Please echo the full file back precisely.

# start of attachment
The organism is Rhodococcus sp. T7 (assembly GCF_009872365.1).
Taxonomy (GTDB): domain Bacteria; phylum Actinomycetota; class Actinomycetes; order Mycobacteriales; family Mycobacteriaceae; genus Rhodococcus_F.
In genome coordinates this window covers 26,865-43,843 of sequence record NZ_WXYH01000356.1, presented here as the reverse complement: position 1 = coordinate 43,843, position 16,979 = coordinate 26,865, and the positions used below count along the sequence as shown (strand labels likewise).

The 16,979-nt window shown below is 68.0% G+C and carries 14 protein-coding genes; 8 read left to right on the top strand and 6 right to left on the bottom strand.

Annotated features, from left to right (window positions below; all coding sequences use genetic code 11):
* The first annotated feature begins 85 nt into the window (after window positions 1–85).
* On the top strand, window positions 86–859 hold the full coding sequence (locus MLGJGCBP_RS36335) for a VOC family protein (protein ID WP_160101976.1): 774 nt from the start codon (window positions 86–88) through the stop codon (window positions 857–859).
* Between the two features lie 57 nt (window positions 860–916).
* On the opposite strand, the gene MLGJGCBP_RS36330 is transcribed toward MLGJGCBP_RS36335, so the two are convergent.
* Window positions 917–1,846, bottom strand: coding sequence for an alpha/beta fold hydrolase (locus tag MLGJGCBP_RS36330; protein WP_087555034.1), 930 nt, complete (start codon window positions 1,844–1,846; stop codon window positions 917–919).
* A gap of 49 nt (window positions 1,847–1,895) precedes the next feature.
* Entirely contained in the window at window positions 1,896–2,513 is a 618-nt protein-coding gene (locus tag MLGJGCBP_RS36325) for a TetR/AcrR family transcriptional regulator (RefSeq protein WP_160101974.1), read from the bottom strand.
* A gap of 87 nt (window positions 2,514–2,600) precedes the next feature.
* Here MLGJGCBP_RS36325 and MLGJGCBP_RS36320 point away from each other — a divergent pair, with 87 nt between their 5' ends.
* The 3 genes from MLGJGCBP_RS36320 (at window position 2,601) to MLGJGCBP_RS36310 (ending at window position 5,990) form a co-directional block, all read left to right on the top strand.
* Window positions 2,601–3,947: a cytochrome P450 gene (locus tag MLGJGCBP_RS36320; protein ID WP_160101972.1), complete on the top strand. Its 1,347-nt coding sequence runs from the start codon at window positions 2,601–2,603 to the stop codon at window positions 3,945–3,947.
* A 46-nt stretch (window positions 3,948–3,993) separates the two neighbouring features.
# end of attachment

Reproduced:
The organism is Rhodococcus sp. T7 (assembly GCF_009872365.1).
Taxonomy (GTDB): domain Bacteria; phylum Actinomycetota; class Actinomycetes; order Mycobacteriales; family Mycobacteriaceae; genus Rhodococcus_F.
In genome coordinates this window covers 26,865-43,843 of sequence record NZ_WXYH01000356.1, presented here as the reverse complement: position 1 = coordinate 43,843, position 16,979 = coordinate 26,865, and the positions used below count along the sequence as shown (strand labels likewise).

The 16,979-nt window shown below is 68.0% G+C and carries 14 protein-coding genes; 8 read left to right on the top strand and 6 right to left on the bottom strand.

Annotated features, from left to right (window positions below; all coding sequences use genetic code 11):
* The first annotated feature begins 85 nt into the window (after window positions 1–85).
* On the top strand, window positions 86–859 hold the full coding sequence (locus MLGJGCBP_RS36335) for a VOC family protein (protein ID WP_160101976.1): 774 nt from the start codon (window positions 86–88) through the stop codon (window positions 857–859).
* Between the two features lie 57 nt (window positions 860–916).
* On the opposite strand, the gene MLGJGCBP_RS36330 is transcribed toward MLGJGCBP_RS36335, so the two are convergent.
* Window positions 917–1,846, bottom strand: coding sequence for an alpha/beta fold hydrolase (locus tag MLGJGCBP_RS36330; protein WP_087555034.1), 930 nt, complete (start codon window positions 1,844–1,846; stop codon window positions 917–919).
* A gap of 49 nt (window positions 1,847–1,895) precedes the next feature.
* Entirely contained in the window at window positions 1,896–2,513 is a 618-nt protein-coding gene (locus tag MLGJGCBP_RS36325) for a TetR/AcrR family transcriptional regulator (RefSeq protein WP_160101974.1), read from the bottom strand.
* A gap of 87 nt (window positions 2,514–2,600) precedes the next feature.
* Here MLGJGCBP_RS36325 and MLGJGCBP_RS36320 point away from each other — a divergent pair, with 87 nt between their 5' ends.
* The 3 genes from MLGJGCBP_RS36320 (at window position 2,601) to MLGJGCBP_RS36310 (ending at window position 5,990) form a co-directional block, all read left to right on the top strand.
* Window positions 2,601–3,947: a cytochrome P450 gene (locus tag MLGJGCBP_RS36320; protein ID WP_160101972.1), complete on the top strand. Its 1,347-nt coding sequence runs from the start codon at window positions 2,601–2,603 to the stop codon at window positions 3,945–3,947.
* A 46-nt stretch (window positions 3,948–3,993) separates the two neighbouring features.